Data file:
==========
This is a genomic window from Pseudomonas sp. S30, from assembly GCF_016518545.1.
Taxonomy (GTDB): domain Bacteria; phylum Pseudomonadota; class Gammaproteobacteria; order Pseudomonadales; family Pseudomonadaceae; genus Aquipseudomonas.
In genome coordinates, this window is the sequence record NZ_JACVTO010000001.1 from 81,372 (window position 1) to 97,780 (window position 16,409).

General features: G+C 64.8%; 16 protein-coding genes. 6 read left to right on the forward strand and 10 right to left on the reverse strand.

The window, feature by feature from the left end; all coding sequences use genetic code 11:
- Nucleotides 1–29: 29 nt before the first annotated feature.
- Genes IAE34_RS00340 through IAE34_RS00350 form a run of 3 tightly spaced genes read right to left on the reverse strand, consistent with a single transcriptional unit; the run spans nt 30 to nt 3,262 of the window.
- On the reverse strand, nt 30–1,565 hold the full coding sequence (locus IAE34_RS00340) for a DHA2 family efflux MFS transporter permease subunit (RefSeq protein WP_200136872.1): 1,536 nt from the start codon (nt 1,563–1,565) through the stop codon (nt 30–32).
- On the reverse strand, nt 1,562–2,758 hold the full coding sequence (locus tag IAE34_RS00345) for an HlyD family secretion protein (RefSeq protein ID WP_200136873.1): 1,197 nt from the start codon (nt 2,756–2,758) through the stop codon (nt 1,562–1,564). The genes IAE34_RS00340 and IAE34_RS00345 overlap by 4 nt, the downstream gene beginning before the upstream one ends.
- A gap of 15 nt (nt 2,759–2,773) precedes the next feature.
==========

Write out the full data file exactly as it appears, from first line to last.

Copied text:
This is a genomic window from Pseudomonas sp. S30, from assembly GCF_016518545.1.
Taxonomy (GTDB): domain Bacteria; phylum Pseudomonadota; class Gammaproteobacteria; order Pseudomonadales; family Pseudomonadaceae; genus Aquipseudomonas.
In genome coordinates, this window is the sequence record NZ_JACVTO010000001.1 from 81,372 (window position 1) to 97,780 (window position 16,409).

General features: G+C 64.8%; 16 protein-coding genes. 6 read left to right on the forward strand and 10 right to left on the reverse strand.

The window, feature by feature from the left end; all coding sequences use genetic code 11:
- Nucleotides 1–29: 29 nt before the first annotated feature.
- Genes IAE34_RS00340 through IAE34_RS00350 form a run of 3 tightly spaced genes read right to left on the reverse strand, consistent with a single transcriptional unit; the run spans nt 30 to nt 3,262 of the window.
- On the reverse strand, nt 30–1,565 hold the full coding sequence (locus IAE34_RS00340) for a DHA2 family efflux MFS transporter permease subunit (RefSeq protein WP_200136872.1): 1,536 nt from the start codon (nt 1,563–1,565) through the stop codon (nt 30–32).
- On the reverse strand, nt 1,562–2,758 hold the full coding sequence (locus tag IAE34_RS00345) for an HlyD family secretion protein (RefSeq protein ID WP_200136873.1): 1,197 nt from the start codon (nt 2,756–2,758) through the stop codon (nt 1,562–1,564). The genes IAE34_RS00340 and IAE34_RS00345 overlap by 4 nt, the downstream gene beginning before the upstream one ends.
- A gap of 15 nt (nt 2,759–2,773) precedes the next feature.